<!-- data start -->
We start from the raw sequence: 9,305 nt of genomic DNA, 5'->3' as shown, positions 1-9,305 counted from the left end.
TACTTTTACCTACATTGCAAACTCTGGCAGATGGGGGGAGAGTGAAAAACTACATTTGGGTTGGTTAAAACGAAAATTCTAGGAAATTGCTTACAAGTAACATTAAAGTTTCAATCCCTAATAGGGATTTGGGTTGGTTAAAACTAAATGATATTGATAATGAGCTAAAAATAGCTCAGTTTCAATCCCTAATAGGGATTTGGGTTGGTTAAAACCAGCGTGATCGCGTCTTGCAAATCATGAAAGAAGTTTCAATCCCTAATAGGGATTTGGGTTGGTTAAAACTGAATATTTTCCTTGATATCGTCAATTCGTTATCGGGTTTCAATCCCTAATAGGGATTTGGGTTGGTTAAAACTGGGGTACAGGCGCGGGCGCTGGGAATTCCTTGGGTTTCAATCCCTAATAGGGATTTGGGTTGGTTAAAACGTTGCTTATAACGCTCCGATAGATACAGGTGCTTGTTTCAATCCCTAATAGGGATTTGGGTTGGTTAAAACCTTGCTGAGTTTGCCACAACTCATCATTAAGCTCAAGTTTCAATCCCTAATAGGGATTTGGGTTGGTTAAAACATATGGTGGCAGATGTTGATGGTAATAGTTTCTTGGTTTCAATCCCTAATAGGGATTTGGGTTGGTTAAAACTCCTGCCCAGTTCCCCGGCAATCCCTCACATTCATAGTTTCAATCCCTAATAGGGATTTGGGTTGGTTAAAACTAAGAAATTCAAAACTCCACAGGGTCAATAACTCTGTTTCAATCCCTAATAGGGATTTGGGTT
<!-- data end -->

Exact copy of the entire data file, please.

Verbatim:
We start from the raw sequence: 9,305 nt of genomic DNA, 5'->3' as shown, positions 1-9,305 counted from the left end.
TACTTTTACCTACATTGCAAACTCTGGCAGATGGGGGGAGAGTGAAAAACTACATTTGGGTTGGTTAAAACGAAAATTCTAGGAAATTGCTTACAAGTAACATTAAAGTTTCAATCCCTAATAGGGATTTGGGTTGGTTAAAACTAAATGATATTGATAATGAGCTAAAAATAGCTCAGTTTCAATCCCTAATAGGGATTTGGGTTGGTTAAAACCAGCGTGATCGCGTCTTGCAAATCATGAAAGAAGTTTCAATCCCTAATAGGGATTTGGGTTGGTTAAAACTGAATATTTTCCTTGATATCGTCAATTCGTTATCGGGTTTCAATCCCTAATAGGGATTTGGGTTGGTTAAAACTGGGGTACAGGCGCGGGCGCTGGGAATTCCTTGGGTTTCAATCCCTAATAGGGATTTGGGTTGGTTAAAACGTTGCTTATAACGCTCCGATAGATACAGGTGCTTGTTTCAATCCCTAATAGGGATTTGGGTTGGTTAAAACCTTGCTGAGTTTGCCACAACTCATCATTAAGCTCAAGTTTCAATCCCTAATAGGGATTTGGGTTGGTTAAAACATATGGTGGCAGATGTTGATGGTAATAGTTTCTTGGTTTCAATCCCTAATAGGGATTTGGGTTGGTTAAAACTCCTGCCCAGTTCCCCGGCAATCCCTCACATTCATAGTTTCAATCCCTAATAGGGATTTGGGTTGGTTAAAACTAAGAAATTCAAAACTCCACAGGGTCAATAACTCTGTTTCAATCCCTAATAGGGATTTGGGTT